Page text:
24

///////////////////////////////////////////////////////////////////////////////////////////////////////////////////////////////

Is the room big enough for the group? Do you need breakout rooms? Are other groups using the space at the same time? Is the workshop going to disturb other classes/ neighbours? Do you need to move furniture? If so, who will do this and when?

25

9.

Equipment
A crucial element of musical delivery is musical equipment. Whilst some vocal workshops do not require any equipment, just about every other kind of workshop will require some.
You may have equipment which you have bought or has been donated to you. If this is the case it is worth checking the equipment is in working order before the workshop. You can do this by ensuring electrical equipment is PAT tested and trying out acoustic equipment to ensure it still works. Check for broken strings or broken skins on drums, also check for any jagged edges/ obvious faults. A tutor will be able to help you restring equipment if you arrange with them beforehand to do so. Alternatively some tutors will provide their own equipment which you may have to pay an additional fee to hire. In either case you should take advice to establish that you have enough appropriate equipment for your chosen activity. Some participants may want to bring their own (typically guitars or amplifiers). We would encourage them to do so if practical. The only danger in relying on participants bringing their own equipment is if they are unable to at the last minute, leaving you without an alternative. They also may not wish to share their equipment with other participants. Do not feel pressured into buying musical equipment for an activity, it is a major capital investment and you need to be sure that any equipment you do buy is suitable. Taster sessions can help you determine what equipment would be best should you wish to make that investment. In buying equipment a huge factor is durability. You should also bear in mind the cost of insuring any purchases. Depending on the activity you are undertaking and your Health and Safety policy, you may need to provide earplugs for participants and staff. These can be bought relatively cheaply from a number of outlets, including supermarkets and pharmacies. If you are in doubt your community music tutor will be able to advise you.

26

///////////////////////////////////////////////////////////////////////////////////////////////////////////////////////////////

Who is supplying the equipment? Does it need PAT Testing? Can anything cause harm (splinters etc)? Have you factored in time to check the equipment before for use? Do you need to provide earplugs? Dont buy equipment if you are unsure If you are buying consider durability Is the equipment covered by insurance?

27

10.

Evaluation
Once you have planned your activity you should consider how and when you will evaluate the work. Good evaluation processes are essential to ensure engaging and effective projects. At best evaluations can help participants to guide projects, provide new ideas, reinforce the positive work of your organisation and help participants understand the achievements theyve made throughout a project.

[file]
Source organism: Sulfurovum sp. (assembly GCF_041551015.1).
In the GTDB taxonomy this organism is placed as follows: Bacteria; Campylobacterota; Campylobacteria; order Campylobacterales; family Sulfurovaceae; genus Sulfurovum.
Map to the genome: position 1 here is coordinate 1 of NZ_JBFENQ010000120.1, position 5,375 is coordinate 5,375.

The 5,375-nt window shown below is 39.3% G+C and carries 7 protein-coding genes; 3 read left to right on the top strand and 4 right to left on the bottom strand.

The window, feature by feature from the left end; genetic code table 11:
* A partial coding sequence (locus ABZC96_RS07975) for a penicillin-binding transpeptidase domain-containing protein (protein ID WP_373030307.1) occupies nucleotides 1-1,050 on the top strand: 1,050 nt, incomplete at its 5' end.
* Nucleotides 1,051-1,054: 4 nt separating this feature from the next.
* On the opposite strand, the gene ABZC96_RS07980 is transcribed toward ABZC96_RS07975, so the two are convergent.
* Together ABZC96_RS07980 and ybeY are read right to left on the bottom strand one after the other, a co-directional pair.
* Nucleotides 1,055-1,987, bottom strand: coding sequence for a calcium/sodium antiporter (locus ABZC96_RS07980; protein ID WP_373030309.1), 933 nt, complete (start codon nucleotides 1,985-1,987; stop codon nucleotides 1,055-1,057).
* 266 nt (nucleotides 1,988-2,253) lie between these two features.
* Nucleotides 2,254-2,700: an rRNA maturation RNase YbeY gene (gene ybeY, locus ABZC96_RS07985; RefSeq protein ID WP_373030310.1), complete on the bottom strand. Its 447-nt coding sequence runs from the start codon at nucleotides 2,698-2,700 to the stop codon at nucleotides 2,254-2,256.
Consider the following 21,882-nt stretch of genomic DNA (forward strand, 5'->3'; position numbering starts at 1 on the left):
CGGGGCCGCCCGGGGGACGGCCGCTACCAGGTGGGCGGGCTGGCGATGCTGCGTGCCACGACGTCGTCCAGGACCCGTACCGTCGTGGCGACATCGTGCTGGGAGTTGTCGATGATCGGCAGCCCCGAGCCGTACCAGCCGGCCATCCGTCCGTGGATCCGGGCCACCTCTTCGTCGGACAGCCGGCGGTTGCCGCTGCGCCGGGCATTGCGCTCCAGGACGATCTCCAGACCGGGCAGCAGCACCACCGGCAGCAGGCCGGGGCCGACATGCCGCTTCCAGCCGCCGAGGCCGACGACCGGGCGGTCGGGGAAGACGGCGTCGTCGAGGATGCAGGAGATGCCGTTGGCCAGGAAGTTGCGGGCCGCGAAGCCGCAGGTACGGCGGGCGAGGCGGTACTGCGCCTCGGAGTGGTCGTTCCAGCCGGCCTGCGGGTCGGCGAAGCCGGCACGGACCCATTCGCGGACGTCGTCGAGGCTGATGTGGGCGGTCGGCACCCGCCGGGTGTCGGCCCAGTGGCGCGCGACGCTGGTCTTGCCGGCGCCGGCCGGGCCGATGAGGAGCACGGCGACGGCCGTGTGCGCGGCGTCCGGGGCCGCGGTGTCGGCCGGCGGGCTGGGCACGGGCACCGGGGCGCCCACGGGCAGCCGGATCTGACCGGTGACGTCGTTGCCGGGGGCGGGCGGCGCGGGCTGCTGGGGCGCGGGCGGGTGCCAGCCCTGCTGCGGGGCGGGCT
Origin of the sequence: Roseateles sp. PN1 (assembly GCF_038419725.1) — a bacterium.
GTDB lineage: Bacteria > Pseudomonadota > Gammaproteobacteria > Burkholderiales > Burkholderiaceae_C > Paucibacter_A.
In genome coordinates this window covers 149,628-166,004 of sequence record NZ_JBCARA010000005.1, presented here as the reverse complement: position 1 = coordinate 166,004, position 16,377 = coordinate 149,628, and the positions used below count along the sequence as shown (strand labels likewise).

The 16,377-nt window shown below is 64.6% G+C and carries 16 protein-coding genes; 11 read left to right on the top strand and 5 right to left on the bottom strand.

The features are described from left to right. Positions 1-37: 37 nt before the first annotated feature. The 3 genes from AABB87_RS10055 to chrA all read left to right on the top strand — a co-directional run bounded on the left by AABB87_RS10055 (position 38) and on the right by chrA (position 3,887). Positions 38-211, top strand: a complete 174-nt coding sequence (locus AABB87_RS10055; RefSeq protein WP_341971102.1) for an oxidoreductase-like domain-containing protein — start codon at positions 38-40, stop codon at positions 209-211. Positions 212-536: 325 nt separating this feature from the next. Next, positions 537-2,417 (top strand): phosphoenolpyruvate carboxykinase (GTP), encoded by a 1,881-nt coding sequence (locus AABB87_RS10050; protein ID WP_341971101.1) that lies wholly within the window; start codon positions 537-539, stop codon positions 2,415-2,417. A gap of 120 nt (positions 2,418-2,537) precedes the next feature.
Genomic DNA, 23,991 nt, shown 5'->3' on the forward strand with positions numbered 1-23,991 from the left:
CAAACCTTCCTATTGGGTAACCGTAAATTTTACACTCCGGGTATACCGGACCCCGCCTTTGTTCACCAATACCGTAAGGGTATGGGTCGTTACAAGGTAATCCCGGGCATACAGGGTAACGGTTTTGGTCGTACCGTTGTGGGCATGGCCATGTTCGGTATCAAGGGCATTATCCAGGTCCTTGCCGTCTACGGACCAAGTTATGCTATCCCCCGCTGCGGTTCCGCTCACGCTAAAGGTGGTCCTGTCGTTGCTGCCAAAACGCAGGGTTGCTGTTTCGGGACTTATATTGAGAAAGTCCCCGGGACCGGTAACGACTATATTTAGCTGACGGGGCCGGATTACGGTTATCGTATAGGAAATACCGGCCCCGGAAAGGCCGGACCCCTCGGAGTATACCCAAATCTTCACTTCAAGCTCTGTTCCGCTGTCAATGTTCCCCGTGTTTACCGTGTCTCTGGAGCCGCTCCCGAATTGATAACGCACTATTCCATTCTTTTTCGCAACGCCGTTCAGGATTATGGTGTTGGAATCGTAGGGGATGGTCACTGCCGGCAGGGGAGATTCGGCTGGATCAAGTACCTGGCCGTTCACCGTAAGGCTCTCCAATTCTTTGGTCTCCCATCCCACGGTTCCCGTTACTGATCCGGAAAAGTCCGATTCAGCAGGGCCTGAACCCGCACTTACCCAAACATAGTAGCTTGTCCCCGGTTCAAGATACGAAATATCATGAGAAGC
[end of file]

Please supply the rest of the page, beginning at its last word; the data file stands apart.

Evaluation should be useful to both you (the organisation) and your participants, so its important to think carefully about how to evaluate in the most appropriate manner. How you introduce the evaluation process to the group should also be considered; discuss with them why you want their input and how they would prefer to give it. Often this consultation itself can produce unique effective evaluation processes. If your activity takes place over a significant period of time, you may find it useful to evaluate at key stages. There are many different forms of evaluation such as face to face discussion, group discussion and written evaluation forms. Whether you choose written or discussion based evaluation you should think about why you are asking the questions you are asking and what sort of answers you want. For example asking did you enjoy the activity? will give you a yes/no answer, whereas what did you most enjoy about the activity? will allow you to focus on what elements of the project were most successful. If you are using verbal evaluation, think about how you will record comments for your own use. Staff and tutors working on the project will be able to provide valuable insight into the activity so it is worth asking them for feedback on their experience. You may want to use some of the comments on your website or in the press; you will need permission to do so. One way to do this is to include a statement on the evaluation form itself saying you may use comments but that you will take steps to ensure anonymity if required. Some participants may want to make a comment but wont want to make it directly to the community music tutor (particularly if you are asking about the tutor). You can address this by asking for evaluation forms to be placed into an envelope which is then sealed in front of participants and then opened in private away from the workshop. Similarly if you are using groups or face to face discussion for evaluation, you should offer an alternative for individuals who may want to give their evaluation anonymously.